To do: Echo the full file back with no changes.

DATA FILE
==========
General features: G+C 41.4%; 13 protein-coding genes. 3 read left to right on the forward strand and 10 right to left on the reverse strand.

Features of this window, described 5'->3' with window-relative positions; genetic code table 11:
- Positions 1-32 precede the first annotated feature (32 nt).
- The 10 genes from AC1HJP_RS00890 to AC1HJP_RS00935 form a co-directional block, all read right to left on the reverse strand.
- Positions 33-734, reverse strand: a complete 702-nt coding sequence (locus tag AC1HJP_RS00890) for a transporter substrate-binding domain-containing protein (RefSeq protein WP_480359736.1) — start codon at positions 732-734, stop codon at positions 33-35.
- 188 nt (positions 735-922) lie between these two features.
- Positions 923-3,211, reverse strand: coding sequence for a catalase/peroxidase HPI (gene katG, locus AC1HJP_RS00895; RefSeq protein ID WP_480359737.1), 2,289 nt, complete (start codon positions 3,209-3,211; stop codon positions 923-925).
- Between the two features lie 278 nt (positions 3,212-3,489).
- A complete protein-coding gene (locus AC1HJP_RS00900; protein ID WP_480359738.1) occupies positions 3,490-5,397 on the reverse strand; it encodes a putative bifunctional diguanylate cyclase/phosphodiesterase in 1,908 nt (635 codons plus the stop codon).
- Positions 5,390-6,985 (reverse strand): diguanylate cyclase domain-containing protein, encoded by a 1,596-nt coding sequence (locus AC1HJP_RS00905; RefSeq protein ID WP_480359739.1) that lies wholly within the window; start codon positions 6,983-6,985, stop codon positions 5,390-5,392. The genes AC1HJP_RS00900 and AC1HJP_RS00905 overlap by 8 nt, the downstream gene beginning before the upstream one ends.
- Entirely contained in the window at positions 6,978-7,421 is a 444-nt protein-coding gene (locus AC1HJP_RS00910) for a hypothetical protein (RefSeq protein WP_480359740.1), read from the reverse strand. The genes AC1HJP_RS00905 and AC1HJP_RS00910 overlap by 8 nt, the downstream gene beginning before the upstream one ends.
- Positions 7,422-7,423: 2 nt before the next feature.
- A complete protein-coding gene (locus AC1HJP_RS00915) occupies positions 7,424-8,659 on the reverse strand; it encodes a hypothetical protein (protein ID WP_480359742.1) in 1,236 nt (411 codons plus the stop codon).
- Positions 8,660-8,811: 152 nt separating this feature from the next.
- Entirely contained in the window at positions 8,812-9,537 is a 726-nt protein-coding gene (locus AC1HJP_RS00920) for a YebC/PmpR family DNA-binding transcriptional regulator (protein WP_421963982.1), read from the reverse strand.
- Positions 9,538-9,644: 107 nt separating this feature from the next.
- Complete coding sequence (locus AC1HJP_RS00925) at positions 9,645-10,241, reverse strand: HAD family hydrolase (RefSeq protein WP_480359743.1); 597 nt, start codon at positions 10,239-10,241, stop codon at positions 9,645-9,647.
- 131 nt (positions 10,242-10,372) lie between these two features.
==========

General features: G+C 41.4%; 13 protein-coding genes. 3 read left to right on the forward strand and 10 right to left on the reverse strand.

Features of this window, described 5'->3' with window-relative positions; genetic code table 11:
- Positions 1-32 precede the first annotated feature (32 nt).
- The 10 genes from AC1HJP_RS00890 to AC1HJP_RS00935 form a co-directional block, all read right to left on the reverse strand.
- Positions 33-734, reverse strand: a complete 702-nt coding sequence (locus tag AC1HJP_RS00890) for a transporter substrate-binding domain-containing protein (RefSeq protein WP_480359736.1) — start codon at positions 732-734, stop codon at positions 33-35.
- 188 nt (positions 735-922) lie between these two features.
- Positions 923-3,211, reverse strand: coding sequence for a catalase/peroxidase HPI (gene katG, locus AC1HJP_RS00895; RefSeq protein ID WP_480359737.1), 2,289 nt, complete (start codon positions 3,209-3,211; stop codon positions 923-925).
- Between the two features lie 278 nt (positions 3,212-3,489).
- A complete protein-coding gene (locus AC1HJP_RS00900; protein ID WP_480359738.1) occupies positions 3,490-5,397 on the reverse strand; it encodes a putative bifunctional diguanylate cyclase/phosphodiesterase in 1,908 nt (635 codons plus the stop codon).
- Positions 5,390-6,985 (reverse strand): diguanylate cyclase domain-containing protein, encoded by a 1,596-nt coding sequence (locus AC1HJP_RS00905; RefSeq protein ID WP_480359739.1) that lies wholly within the window; start codon positions 6,983-6,985, stop codon positions 5,390-5,392. The genes AC1HJP_RS00900 and AC1HJP_RS00905 overlap by 8 nt, the downstream gene beginning before the upstream one ends.
- Entirely contained in the window at positions 6,978-7,421 is a 444-nt protein-coding gene (locus AC1HJP_RS00910) for a hypothetical protein (RefSeq protein WP_480359740.1), read from the reverse strand. The genes AC1HJP_RS00905 and AC1HJP_RS00910 overlap by 8 nt, the downstream gene beginning before the upstream one ends.
- Positions 7,422-7,423: 2 nt before the next feature.
- A complete protein-coding gene (locus AC1HJP_RS00915) occupies positions 7,424-8,659 on the reverse strand; it encodes a hypothetical protein (protein ID WP_480359742.1) in 1,236 nt (411 codons plus the stop codon).
- Positions 8,660-8,811: 152 nt separating this feature from the next.
- Entirely contained in the window at positions 8,812-9,537 is a 726-nt protein-coding gene (locus AC1HJP_RS00920) for a YebC/PmpR family DNA-binding transcriptional regulator (protein WP_421963982.1), read from the reverse strand.
- Positions 9,538-9,644: 107 nt separating this feature from the next.
- Complete coding sequence (locus AC1HJP_RS00925) at positions 9,645-10,241, reverse strand: HAD family hydrolase (RefSeq protein WP_480359743.1); 597 nt, start codon at positions 10,239-10,241, stop codon at positions 9,645-9,647.
- 131 nt (positions 10,242-10,372) lie between these two features.